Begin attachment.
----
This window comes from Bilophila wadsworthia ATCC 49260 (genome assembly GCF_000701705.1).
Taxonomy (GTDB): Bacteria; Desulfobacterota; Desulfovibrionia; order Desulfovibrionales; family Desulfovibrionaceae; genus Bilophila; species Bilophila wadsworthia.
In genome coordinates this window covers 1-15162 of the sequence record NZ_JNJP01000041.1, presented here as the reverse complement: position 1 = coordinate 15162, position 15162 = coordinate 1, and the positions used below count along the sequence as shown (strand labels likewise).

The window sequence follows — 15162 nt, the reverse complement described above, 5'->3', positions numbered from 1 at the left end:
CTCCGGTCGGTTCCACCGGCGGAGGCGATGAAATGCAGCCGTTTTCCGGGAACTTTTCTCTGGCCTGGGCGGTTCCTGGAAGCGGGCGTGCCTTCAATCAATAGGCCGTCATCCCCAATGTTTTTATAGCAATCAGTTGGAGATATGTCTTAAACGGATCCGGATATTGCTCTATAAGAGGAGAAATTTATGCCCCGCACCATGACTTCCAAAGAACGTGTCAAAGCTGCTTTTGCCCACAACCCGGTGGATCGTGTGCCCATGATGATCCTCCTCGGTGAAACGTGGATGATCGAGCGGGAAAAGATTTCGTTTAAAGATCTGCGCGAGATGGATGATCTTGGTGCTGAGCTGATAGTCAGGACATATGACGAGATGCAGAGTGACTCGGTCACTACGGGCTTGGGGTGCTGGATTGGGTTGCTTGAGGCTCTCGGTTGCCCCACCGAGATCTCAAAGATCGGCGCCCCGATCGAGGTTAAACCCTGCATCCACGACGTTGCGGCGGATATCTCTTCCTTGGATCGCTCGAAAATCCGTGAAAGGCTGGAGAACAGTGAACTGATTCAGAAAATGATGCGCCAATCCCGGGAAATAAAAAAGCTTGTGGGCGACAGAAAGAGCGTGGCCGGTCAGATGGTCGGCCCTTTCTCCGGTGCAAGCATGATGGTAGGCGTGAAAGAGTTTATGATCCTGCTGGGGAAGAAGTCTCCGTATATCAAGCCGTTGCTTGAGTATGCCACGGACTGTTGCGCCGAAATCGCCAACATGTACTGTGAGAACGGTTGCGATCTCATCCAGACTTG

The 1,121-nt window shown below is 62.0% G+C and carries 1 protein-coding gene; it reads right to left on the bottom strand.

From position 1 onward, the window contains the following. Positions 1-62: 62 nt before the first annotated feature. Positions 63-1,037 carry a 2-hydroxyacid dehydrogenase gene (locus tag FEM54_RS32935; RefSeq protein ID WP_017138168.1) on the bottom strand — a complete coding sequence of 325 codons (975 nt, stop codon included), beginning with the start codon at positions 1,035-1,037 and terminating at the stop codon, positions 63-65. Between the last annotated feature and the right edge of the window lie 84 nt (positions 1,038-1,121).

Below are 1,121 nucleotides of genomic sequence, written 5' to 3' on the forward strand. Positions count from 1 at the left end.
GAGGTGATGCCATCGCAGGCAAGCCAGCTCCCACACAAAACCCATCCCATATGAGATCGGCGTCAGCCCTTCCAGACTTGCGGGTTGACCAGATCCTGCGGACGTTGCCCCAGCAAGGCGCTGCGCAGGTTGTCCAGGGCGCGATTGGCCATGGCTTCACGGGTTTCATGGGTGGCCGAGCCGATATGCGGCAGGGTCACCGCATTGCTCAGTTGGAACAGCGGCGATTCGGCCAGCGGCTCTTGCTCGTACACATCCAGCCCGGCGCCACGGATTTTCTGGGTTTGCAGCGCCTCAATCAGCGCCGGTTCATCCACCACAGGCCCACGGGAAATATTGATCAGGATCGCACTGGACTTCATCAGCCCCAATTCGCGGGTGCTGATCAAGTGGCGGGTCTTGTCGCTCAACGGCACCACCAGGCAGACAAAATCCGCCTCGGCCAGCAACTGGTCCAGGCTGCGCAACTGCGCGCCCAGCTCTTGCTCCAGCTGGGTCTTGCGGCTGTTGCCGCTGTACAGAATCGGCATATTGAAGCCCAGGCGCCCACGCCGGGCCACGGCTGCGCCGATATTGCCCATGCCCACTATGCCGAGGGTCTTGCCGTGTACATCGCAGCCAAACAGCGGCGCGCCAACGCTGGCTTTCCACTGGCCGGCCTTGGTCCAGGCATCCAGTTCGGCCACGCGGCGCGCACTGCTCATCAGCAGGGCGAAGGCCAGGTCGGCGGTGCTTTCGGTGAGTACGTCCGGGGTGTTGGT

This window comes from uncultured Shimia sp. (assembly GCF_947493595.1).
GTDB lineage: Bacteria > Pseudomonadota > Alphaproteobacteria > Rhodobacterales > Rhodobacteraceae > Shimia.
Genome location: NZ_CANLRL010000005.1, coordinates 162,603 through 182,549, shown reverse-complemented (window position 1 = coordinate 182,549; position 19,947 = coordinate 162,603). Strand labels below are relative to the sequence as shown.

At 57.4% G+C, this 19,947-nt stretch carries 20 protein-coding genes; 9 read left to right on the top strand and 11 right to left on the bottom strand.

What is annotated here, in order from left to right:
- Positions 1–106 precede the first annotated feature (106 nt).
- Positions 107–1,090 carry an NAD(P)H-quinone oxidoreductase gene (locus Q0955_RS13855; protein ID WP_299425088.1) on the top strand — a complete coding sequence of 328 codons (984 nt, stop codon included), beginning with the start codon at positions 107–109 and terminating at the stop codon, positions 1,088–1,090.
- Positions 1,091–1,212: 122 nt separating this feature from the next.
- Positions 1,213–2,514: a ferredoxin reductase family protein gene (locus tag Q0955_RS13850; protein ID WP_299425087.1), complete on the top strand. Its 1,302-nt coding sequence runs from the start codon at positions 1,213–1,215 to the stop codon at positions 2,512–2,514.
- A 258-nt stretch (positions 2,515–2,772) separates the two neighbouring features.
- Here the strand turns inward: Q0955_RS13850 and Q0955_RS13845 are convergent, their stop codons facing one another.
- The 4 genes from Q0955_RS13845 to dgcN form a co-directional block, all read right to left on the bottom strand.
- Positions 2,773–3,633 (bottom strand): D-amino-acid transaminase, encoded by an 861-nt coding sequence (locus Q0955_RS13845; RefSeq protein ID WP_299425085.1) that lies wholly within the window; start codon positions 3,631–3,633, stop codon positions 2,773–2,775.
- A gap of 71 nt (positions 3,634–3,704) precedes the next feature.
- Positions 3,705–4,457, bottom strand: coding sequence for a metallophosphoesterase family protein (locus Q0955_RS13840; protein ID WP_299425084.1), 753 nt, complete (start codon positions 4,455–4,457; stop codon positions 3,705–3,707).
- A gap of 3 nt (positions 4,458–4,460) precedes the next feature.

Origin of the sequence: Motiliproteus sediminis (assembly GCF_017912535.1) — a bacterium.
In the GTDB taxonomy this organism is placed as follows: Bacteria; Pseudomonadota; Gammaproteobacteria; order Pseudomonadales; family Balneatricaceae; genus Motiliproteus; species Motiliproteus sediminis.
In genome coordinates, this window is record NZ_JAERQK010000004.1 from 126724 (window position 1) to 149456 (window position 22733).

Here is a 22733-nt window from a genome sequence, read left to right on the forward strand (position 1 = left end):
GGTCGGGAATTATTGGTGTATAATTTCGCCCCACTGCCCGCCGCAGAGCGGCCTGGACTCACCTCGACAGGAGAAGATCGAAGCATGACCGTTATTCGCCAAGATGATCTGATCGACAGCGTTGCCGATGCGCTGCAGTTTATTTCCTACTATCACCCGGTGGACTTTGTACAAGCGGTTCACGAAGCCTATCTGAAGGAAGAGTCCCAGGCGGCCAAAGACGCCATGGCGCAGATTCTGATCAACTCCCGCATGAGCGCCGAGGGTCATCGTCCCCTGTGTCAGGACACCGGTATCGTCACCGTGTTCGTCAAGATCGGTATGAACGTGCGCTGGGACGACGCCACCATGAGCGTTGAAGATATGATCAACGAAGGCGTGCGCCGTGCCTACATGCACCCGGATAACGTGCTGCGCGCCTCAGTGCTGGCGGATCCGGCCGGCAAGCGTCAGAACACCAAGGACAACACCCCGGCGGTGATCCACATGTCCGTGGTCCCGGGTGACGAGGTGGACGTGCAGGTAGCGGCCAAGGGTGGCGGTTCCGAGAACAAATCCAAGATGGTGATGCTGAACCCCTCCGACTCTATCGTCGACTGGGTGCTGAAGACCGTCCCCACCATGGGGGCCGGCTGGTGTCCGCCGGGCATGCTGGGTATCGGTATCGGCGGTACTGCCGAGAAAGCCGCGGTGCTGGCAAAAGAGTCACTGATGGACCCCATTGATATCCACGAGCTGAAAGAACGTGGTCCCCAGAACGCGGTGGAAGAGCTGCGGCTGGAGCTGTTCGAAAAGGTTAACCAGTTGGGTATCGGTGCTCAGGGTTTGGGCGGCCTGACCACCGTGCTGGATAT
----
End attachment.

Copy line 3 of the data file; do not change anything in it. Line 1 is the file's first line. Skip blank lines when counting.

In genome coordinates this window covers 1-15162 of the sequence record NZ_JNJP01000041.1, presented here as the reverse complement: position 1 = coordinate 15162, position 15162 = coordinate 1, and the positions used below count along the sequence as shown (strand labels likewise).